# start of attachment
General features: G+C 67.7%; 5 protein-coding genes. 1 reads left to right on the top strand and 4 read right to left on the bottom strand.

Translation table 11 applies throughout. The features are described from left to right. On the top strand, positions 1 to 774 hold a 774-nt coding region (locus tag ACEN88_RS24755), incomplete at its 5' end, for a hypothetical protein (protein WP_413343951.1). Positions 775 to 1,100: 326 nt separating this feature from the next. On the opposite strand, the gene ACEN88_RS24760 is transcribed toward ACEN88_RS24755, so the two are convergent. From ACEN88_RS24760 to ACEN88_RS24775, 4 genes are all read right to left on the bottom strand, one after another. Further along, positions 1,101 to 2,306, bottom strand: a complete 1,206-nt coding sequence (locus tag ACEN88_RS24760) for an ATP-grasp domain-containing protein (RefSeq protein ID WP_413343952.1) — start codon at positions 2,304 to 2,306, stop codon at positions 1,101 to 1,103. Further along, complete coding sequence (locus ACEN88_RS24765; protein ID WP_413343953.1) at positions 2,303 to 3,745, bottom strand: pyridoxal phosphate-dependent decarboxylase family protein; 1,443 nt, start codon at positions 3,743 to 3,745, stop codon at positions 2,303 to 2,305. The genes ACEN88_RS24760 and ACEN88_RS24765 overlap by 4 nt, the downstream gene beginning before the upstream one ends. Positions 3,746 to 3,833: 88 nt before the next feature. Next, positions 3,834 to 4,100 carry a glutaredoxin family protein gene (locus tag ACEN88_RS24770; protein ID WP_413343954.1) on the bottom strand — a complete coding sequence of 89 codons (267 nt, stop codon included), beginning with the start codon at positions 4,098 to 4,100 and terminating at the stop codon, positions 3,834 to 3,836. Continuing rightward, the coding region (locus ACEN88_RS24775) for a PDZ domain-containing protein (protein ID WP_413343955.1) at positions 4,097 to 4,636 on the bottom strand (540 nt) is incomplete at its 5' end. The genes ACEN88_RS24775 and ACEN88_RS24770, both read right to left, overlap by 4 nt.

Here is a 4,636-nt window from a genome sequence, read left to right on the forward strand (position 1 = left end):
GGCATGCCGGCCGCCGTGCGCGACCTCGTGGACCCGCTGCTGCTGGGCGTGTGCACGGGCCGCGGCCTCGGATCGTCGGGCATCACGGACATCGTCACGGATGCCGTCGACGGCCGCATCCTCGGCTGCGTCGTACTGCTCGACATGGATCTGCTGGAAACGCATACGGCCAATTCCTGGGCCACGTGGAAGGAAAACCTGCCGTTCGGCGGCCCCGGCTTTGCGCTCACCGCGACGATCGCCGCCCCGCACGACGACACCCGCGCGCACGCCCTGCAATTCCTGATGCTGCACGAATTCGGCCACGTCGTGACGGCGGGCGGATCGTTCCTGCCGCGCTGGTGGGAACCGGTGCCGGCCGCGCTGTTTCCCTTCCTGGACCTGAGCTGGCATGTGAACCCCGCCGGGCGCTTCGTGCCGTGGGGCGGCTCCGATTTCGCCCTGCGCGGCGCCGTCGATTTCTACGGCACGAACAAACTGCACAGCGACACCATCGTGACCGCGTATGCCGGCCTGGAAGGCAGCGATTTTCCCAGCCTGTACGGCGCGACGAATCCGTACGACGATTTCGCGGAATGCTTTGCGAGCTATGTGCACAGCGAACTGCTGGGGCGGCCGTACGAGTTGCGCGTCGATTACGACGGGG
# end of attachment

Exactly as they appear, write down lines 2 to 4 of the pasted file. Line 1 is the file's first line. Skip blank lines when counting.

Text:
Translation table 11 applies throughout. The features are described from left to right. On the top strand, positions 1 to 774 hold a 774-nt coding region (locus tag ACEN88_RS24755), incomplete at its 5' end, for a hypothetical protein (protein WP_413343951.1). Positions 775 to 1,100: 326 nt separating this feature from the next. On the opposite strand, the gene ACEN88_RS24760 is transcribed toward ACEN88_RS24755, so the two are convergent. From ACEN88_RS24760 to ACEN88_RS24775, 4 genes are all read right to left on the bottom strand, one after another. Further along, positions 1,101 to 2,306, bottom strand: a complete 1,206-nt coding sequence (locus tag ACEN88_RS24760) for an ATP-grasp domain-containing protein (RefSeq protein ID WP_413343952.1) — start codon at positions 2,304 to 2,306, stop codon at positions 1,101 to 1,103. Further along, complete coding sequence (locus ACEN88_RS24765; protein ID WP_413343953.1) at positions 2,303 to 3,745, bottom strand: pyridoxal phosphate-dependent decarboxylase family protein; 1,443 nt, start codon at positions 3,743 to 3,745, stop codon at positions 2,303 to 2,305. The genes ACEN88_RS24760 and ACEN88_RS24765 overlap by 4 nt, the downstream gene beginning before the upstream one ends. Positions 3,746 to 3,833: 88 nt before the next feature. Next, positions 3,834 to 4,100 carry a glutaredoxin family protein gene (locus tag ACEN88_RS24770; protein ID WP_413343954.1) on the bottom strand — a complete coding sequence of 89 codons (267 nt, stop codon included), beginning with the start codon at positions 4,098 to 4,100 and terminating at the stop codon, positions 3,834 to 3,836. Continuing rightward, the coding region (locus ACEN88_RS24775) for a PDZ domain-containing protein (protein ID WP_413343955.1) at positions 4,097 to 4,636 on the bottom strand (540 nt) is incomplete at its 5' end. The genes ACEN88_RS24775 and ACEN88_RS24770, both read right to left, overlap by 4 nt.

Here is a 4,636-nt window from a genome sequence, read left to right on the forward strand (position 1 = left end):
GGCATGCCGGCCGCCGTGCGCGACCTCGTGGACCCGCTGCTGCTGGGCGTGTGCACGGGCCGCGGCCTCGGATCGTCGGGCATCACGGACATCGTCACGGATGCCGTCGACGGCCGCATCCTCGGCTGCGTCGTACTGCTCGACATGGATCTGCTGGAAACGCATACGGCCAATTCCTGGGCCACGTGGAAGGAAAACCTGCCGTTCGGCGGCCCCGGCTTTGCGCTCACCGCGACGATCGCCGCCCCGCACGACGACACCCGCGCGCACGCCCTGCAATTCCTGATGCTGCACGAATTCGGCCACGTCGTGACGGCGGGCGGATCGTTCCTGCCGCGCTGGTGGGAACCGGTGCCGGCCGCGCTGTTTCCCTTCCTGGACCTGAGCTGGCATGTGAACCCCGCCGGGCGCTTCGTGCCGTGGGGCGGCTCCGATTTCGCCCTGCGCGGCGCCGTCGATTTCTACGGCACGAACAAACTGCACAGCGACACCATCGTGACCGCGTATGCCGGCCTGGAAGGCAGCGATTTTCCCAGCCTGTACGGCGCGACGAATCCGTACGACGATTTCGCGGAATGCTTTGCGAGCTATGTGCACAGCGAACTGCTGGGGCGGCCGTACGAGTTGCGCGTCGATTACGACGGGG